In 1999, the Sox priced the club level seats at $22.00, a 37 percent increase over the 1991 price.  That sounds steep until you realize the Sox also raised the price of the lower deck's box seats to $22.00, a 69 percent increase versus 1991!  The club level's dessert cart didn't interest fans as much as getting seats close to the action.  The front office learned Sox fans attend games to see the White Sox, not consume caramel pecan turtles.

That's just the tip of the iceberg.  New Comiskey's lower deck reserved seats (all located in the outfield) have increased 88 percent, now $17.00 each.  Bleacher seat prices, the exceptional value of 1991, have been raised four times and now stand at $14.00.  That's 133 percent more than the price eight seasons ago!  Unbelievable!!!

How screwed up are New Comiskey's ticket prices?  Box seats in the upper deck are $15.00 while bleacher seats in the outfield are $14.00.  As you might know, the bleachers are still more popular than the overpriced box seats in the upper deck.  It's only a matter of time before New Comiskey Park becomes the first in the history of mankind to price bleacher seats higher than box seats.  What imbecile designed this joint and why should Sox fans be blamed for not spending money there?

The Ugliest of the Ugly
Which brings us to the nose-bleed upper deck reserved seats.  The top-half of twenty-nine rows pitched on a 35 percent incline, these seats are higher than the loftiest of pop flys, many of them rising higher than the fair poles that stand between them and homeplate.  These are the notorious seats only the exhibitionists bother to sit in.  What is it costing our Sox to maintain this worthless expanse of concrete and plastic?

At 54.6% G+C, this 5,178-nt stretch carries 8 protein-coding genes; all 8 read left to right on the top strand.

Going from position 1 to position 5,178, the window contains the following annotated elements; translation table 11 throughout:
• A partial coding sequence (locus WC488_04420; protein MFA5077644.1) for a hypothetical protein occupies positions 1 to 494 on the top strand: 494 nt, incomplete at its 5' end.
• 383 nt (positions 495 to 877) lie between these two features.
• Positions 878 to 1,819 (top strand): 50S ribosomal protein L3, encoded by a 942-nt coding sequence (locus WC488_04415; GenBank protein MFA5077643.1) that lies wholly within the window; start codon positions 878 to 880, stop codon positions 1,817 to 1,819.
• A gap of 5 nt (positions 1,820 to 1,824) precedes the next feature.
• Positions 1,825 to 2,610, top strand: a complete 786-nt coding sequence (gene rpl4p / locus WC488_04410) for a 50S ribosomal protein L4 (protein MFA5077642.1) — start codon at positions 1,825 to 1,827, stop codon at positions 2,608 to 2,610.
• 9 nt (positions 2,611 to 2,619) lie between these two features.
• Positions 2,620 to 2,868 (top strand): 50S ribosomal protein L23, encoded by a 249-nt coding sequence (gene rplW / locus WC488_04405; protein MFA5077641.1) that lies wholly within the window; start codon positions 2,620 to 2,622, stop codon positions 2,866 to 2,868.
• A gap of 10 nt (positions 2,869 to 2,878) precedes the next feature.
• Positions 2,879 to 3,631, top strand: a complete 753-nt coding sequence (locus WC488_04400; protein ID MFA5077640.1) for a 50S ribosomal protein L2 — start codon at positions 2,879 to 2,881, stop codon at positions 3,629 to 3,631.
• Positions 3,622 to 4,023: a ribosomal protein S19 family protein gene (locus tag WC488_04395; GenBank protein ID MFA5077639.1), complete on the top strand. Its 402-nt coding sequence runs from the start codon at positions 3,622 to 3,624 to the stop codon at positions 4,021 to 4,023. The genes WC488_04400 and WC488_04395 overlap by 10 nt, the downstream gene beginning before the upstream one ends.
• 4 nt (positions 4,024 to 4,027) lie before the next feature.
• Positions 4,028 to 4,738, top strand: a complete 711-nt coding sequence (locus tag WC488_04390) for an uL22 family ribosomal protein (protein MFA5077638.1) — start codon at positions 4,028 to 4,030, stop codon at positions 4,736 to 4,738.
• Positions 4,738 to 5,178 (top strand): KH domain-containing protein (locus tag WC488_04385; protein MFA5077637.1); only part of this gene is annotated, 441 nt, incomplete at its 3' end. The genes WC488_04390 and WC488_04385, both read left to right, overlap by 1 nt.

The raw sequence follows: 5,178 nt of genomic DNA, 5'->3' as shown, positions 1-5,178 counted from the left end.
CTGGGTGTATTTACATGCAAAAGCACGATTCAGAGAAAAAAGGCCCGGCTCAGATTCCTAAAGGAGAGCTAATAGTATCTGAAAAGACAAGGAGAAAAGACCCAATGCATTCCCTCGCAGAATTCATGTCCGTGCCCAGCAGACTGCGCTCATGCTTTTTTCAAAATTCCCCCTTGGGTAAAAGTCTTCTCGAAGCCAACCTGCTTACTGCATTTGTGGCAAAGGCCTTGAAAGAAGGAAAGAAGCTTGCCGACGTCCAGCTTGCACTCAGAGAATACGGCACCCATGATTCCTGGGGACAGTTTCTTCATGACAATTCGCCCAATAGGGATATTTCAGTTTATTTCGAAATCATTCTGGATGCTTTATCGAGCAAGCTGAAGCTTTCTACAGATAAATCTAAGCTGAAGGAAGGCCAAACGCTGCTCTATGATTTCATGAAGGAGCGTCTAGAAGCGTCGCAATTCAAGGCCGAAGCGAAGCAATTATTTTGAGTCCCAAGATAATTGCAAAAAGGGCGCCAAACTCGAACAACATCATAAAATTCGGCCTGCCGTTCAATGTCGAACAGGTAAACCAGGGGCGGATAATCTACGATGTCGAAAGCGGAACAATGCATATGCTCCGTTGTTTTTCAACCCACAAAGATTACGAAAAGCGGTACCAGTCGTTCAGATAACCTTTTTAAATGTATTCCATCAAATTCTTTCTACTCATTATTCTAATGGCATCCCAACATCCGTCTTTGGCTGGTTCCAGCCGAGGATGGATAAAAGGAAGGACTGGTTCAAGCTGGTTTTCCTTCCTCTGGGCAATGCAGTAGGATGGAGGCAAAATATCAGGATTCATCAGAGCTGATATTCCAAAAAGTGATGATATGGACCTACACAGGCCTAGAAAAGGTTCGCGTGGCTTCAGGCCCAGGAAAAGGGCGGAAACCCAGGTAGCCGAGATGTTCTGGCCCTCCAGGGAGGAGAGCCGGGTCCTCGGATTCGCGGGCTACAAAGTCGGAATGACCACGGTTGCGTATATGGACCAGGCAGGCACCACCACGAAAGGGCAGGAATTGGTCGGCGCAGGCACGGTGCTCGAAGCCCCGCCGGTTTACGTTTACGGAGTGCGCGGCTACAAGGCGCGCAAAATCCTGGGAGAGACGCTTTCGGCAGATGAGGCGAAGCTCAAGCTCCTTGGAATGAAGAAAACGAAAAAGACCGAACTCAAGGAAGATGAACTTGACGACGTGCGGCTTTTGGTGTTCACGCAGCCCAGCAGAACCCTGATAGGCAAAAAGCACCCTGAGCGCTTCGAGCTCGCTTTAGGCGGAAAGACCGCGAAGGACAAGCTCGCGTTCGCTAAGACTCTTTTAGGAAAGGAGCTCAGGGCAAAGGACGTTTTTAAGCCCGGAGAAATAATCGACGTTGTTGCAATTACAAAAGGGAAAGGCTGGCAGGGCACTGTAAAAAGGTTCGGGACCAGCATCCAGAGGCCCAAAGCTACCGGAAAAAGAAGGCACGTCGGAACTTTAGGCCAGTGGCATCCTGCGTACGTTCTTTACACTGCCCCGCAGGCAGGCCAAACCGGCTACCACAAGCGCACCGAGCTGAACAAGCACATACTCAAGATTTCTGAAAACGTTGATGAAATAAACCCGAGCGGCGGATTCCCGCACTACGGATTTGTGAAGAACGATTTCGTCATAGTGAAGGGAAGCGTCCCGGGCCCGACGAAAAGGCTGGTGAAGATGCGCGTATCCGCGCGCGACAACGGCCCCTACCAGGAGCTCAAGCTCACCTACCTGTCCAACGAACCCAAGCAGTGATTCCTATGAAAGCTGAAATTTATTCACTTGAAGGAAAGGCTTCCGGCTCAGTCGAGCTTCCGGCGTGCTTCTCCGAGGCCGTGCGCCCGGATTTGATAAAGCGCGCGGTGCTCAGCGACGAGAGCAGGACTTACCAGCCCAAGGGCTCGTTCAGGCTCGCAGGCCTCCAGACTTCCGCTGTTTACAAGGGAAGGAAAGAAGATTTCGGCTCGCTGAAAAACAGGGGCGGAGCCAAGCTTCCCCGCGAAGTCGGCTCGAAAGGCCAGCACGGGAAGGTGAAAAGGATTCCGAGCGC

In 1991, the Sox set the price of these seats at $8.00 each.  Back then the price was 33 percent more than the outfield bleachers.  The price is now $10.00, raised just once in nine seasons for a pathetic 25 percent increase.  Tellingly, the Sox eased into the price increase by offering a special half-price promotion for all games in the middle of the week, just $5.00 per ticket on Tuesdays, Wednesdays, and Thursdays.  That was back in 1997.  They repeated the giveaway in 1998 and still had few takers.  Now the entire upper-half of the upper deck is empty.  The people who buy these cheap tickets hide in higher-priced seats they find elsewhere in the great open spaces of sparsely populated New Comiskey Park.